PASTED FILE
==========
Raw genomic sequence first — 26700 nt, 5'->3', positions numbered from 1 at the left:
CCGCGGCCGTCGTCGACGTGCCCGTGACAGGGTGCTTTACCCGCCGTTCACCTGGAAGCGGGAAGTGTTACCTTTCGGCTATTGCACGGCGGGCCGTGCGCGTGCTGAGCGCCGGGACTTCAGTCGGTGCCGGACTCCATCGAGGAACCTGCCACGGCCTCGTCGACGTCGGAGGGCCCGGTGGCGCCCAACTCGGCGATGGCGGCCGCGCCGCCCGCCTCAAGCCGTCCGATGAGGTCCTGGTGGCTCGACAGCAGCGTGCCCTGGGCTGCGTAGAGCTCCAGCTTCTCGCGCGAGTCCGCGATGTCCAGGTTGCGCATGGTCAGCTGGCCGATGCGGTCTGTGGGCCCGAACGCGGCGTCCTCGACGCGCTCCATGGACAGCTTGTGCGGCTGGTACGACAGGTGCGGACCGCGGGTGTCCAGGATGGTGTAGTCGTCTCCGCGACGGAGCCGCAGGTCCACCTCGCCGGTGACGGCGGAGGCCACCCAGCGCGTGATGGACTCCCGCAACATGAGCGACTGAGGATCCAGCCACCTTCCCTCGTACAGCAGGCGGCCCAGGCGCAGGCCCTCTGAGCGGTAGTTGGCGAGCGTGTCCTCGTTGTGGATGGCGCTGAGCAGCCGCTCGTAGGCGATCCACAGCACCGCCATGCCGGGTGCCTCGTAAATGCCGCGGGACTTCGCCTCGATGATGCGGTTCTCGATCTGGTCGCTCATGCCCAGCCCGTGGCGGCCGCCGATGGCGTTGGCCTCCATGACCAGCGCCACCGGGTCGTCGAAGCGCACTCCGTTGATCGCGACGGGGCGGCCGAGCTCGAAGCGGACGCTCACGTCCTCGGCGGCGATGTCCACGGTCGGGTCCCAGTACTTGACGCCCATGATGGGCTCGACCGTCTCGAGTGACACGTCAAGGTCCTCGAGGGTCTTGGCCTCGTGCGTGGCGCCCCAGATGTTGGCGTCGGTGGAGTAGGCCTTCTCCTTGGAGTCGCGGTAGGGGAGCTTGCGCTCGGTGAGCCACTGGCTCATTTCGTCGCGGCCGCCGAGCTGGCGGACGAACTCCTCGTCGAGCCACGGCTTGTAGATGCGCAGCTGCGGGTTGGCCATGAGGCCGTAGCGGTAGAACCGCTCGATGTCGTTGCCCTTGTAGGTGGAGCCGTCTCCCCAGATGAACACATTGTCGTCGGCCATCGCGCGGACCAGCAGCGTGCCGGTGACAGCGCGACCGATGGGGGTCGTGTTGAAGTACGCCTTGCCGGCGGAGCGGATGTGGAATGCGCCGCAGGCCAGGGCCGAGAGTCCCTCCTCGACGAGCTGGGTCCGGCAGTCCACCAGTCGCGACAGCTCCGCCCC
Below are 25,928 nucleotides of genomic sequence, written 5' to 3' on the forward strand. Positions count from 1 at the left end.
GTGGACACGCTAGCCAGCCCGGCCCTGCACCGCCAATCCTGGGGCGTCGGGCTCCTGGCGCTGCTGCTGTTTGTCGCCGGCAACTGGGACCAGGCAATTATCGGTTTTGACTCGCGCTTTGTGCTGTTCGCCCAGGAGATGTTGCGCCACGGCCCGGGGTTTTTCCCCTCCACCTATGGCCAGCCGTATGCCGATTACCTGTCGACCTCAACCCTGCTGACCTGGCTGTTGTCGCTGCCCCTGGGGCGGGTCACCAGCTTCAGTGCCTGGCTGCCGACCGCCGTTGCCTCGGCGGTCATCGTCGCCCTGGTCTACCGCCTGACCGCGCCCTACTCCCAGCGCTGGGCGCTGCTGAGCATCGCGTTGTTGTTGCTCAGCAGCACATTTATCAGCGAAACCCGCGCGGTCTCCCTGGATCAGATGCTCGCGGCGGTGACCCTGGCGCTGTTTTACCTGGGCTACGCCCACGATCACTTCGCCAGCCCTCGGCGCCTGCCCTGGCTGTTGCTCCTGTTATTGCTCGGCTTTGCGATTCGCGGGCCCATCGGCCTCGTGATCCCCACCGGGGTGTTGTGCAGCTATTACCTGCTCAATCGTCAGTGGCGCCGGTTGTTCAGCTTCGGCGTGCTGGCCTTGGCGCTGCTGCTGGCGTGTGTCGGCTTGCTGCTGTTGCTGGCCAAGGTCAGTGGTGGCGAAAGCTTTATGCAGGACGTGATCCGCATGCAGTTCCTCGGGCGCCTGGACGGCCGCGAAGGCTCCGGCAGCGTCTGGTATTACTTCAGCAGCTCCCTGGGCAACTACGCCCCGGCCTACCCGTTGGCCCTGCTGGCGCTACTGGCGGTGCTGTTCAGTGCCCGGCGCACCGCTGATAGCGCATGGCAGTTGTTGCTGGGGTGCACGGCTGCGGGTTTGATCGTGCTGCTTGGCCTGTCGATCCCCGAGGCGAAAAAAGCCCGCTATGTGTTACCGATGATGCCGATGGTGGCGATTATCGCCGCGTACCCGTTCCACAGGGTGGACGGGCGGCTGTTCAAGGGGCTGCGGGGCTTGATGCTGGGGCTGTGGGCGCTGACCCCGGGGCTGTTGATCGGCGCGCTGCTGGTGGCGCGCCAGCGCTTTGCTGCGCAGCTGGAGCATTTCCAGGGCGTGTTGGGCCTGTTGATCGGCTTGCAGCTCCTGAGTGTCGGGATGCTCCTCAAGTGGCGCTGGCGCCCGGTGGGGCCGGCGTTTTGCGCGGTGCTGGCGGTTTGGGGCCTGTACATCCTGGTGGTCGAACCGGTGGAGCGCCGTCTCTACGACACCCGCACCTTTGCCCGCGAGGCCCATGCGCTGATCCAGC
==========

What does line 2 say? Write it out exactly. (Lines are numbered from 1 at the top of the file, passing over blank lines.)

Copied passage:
CCGCGGCCGTCGTCGACGTGCCCGTGACAGGGTGCTTTACCCGCCGTTCACCTGGAAGCGGGAAGTGTTACCTTTCGGCTATTGCACGGCGGGCCGTGCGCGTGCTGAGCGCCGGGACTTCAGTCGGTGCCGGACTCCATCGAGGAACCTGCCACGGCCTCGTCGACGTCGGAGGGCCCGGTGGCGCCCAACTCGGCGATGGCGGCCGCGCCGCCCGCCTCAAGCCGTCCGATGAGGTCCTGGTGGCTCGACAGCAGCGTGCCCTGGGCTGCGTAGAGCTCCAGCTTCTCGCGCGAGTCCGCGATGTCCAGGTTGCGCATGGTCAGCTGGCCGATGCGGTCTGTGGGCCCGAACGCGGCGTCCTCGACGCGCTCCATGGACAGCTTGTGCGGCTGGTACGACAGGTGCGGACCGCGGGTGTCCAGGATGGTGTAGTCGTCTCCGCGACGGAGCCGCAGGTCCACCTCGCCGGTGACGGCGGAGGCCACCCAGCGCGTGATGGACTCCCGCAACATGAGCGACTGAGGATCCAGCCACCTTCCCTCGTACAGCAGGCGGCCCAGGCGCAGGCCCTCTGAGCGGTAGTTGGCGAGCGTGTCCTCGTTGTGGATGGCGCTGAGCAGCCGCTCGTAGGCGATCCACAGCACCGCCATGCCGGGTGCCTCGTAAATGCCGCGGGACTTCGCCTCGATGATGCGGTTCTCGATCTGGTCGCTCATGCCCAGCCCGTGGCGGCCGCCGATGGCGTTGGCCTCCATGACCAGCGCCACCGGGTCGTCGAAGCGCACTCCGTTGATCGCGACGGGGCGGCCGAGCTCGAAGCGGACGCTCACGTCCTCGGCGGCGATGTCCACGGTCGGGTCCCAGTACTTGACGCCCATGATGGGCTCGACCGTCTCGAGTGACACGTCAAGGTCCTCGAGGGTCTTGGCCTCGTGCGTGGCGCCCCAGATGTTGGCGTCGGTGGAGTAGGCCTTCTCCTTGGAGTCGCGGTAGGGGAGCTTGCGCTCGGTGAGCCACTGGCTCATTTCGTCGCGGCCGCCGAGCTGGCGGACGAACTCCTCGTCGAGCCACGGCTTGTAGATGCGCAGCTGCGGGTTGGCCATGAGGCCGTAGCGGTAGAACCGCTCGATGTCGTTGCCCTTGTAGGTGGAGCCGTCTCCCCAGATGAACACATTGTCGTCGGCCATCGCGCGGACCAGCAGCGTGCCGGTGACAGCGCGACCGATGGGGGTCGTGTTGAAGTACGCCTTGCCGGCGGAGCGGATGTGGAATGCGCCGCAGGCCAGGGCCGAGAGTCCCTCCTCGACGAGCTGGGTCCGGCAGTCCACCAGTCGCGACAGCTCCGCCCC